Please use this identifier to cite or link to this item:
A Case Study on Business Exit Strategy Using a Sell-off Approach
M&A,Sell-off,Exit Strategy,Stakeholders,Customer Value Proposition,
|Publication Year :||2019|
Merger and acquisition (M&A, hereafter) has become a critical approach for corporate growth and transformation. Previous research on M&A mainly focused on how to make M&A decision strategically successful and post-merger integration less painful. There is, however, less discussion from the seller’s view on why and how to successfully exit from a particular business arena via sell-off approach, a gap which motivates the present study.
A sell-off often begins with an initial game plan and finding the right people to execute the plan, including an in-house team and the outside consultants. Through a series of evaluation, the seller eventually picks up a buyer with the best potential to start detailed negotiation. Nevertheless, there is often a deadlock if the buyer has a very different agenda or goal through this M&A deal. To make a sell-off successful, we proposes to find out the key deal breakers in advance and have the solutions or alternatives ready for the anticipated obstacles as early as possible. Undertaking Quantitative Strategic Planning Matrix (QSPM), this study identifies key stakeholders of M&A, including employees, customers, suppliers, and shareholders of the company, and then explore their needs and pains by using the framework suggested by Value Proposition Canvas.
Within this framework, the buyer should be considered and treated as a customer of the seller. So for a successful sell-off, the seller needs to understand the jobs to be done, pains, and gains of the buyer in order to provide value-added services, reliever their pains, and help them have the gain creators. Our research suggests that the seller provide certain types of valuable services to strike a balance among stakeholders and address their main concerns. By doing so, the resistance of stakeholders may be converted into supports to the M&A deal.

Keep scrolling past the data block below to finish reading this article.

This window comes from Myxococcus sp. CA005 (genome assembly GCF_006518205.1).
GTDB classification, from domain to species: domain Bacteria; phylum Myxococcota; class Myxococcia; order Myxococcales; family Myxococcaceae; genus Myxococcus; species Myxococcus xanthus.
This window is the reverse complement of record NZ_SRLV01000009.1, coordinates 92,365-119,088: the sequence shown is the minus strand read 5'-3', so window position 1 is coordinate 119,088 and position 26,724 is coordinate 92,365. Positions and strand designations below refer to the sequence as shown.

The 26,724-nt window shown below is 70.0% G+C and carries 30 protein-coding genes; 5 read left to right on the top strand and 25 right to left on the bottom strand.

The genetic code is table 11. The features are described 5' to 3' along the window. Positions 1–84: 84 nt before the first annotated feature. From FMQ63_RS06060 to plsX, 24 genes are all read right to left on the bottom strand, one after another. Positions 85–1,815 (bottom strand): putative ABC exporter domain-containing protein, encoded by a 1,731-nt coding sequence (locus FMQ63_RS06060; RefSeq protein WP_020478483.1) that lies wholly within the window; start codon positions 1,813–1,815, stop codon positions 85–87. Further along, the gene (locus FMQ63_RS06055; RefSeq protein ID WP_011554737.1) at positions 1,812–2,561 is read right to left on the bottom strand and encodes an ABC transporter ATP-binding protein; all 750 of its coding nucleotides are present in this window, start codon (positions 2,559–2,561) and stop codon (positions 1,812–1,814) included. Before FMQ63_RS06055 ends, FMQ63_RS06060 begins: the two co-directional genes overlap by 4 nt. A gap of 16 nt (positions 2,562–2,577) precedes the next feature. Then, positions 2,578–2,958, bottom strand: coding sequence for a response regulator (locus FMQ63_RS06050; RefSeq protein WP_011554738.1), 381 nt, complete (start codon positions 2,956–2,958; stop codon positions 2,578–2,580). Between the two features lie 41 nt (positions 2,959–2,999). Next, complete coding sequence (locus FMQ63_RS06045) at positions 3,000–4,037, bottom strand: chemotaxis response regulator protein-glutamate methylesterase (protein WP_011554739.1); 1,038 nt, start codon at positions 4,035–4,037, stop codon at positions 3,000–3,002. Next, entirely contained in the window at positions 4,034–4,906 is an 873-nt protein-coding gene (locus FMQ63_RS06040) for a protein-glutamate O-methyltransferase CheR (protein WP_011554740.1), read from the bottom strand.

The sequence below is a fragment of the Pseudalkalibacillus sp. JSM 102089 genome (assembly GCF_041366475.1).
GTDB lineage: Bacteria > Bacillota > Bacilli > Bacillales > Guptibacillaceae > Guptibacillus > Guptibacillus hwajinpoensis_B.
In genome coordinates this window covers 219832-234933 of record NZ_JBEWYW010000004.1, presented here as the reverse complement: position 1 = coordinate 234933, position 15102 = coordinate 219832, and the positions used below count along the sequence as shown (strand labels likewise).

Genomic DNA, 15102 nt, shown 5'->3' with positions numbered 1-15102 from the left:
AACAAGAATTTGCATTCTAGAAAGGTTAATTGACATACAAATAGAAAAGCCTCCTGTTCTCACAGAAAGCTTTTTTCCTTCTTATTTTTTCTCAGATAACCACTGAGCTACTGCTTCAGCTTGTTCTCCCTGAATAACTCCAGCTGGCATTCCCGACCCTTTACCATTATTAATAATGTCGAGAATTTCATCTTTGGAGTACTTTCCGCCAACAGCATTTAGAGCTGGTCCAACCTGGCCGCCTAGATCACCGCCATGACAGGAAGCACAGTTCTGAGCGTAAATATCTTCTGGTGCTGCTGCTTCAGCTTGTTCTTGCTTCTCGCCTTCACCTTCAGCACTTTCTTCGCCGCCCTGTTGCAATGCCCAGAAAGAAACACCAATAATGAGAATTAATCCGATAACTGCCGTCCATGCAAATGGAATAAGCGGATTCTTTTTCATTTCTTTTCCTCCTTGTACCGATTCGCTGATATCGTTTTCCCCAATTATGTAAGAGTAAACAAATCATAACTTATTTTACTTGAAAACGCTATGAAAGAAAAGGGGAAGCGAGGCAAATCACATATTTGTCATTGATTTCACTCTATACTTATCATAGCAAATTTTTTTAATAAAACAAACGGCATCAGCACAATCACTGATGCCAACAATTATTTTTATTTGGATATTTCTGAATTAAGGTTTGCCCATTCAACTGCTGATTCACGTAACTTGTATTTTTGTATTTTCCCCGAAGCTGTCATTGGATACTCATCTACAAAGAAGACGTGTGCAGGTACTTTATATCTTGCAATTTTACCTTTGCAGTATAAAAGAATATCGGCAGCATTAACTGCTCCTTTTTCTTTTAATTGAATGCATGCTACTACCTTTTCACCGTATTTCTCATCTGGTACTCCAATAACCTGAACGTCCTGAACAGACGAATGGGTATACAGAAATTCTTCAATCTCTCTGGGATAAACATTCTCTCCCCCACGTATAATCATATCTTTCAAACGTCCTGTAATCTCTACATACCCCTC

To further validate our conceptual arguments, we conduct a case study based on a Taiwanese company sells a part of its operation to a Chinese buyer and discuss how the seller go through legal procedures, regulation compliance, and to secure additional protection on the payment under the Chinese law. In particular, when facing a Chinese buyer who is also a public company listed in China’s capital market, it needs to comply with the regulations set by CSRC as well as Shanghai or Shenzhen Stock Exchange. This is thus an important piece for a successful sell-off and needs to be well-planned as part of the exit strategy. Implications of our research findings and suggestions to future research are also discussed.
|Appears in Collections:||臺大-復旦EMBA境外專班|
Files in This Item:
|3.44 MB||Adobe PDF|
Items in DSpace are protected by copyright, with all rights reserved, unless otherwise indicated.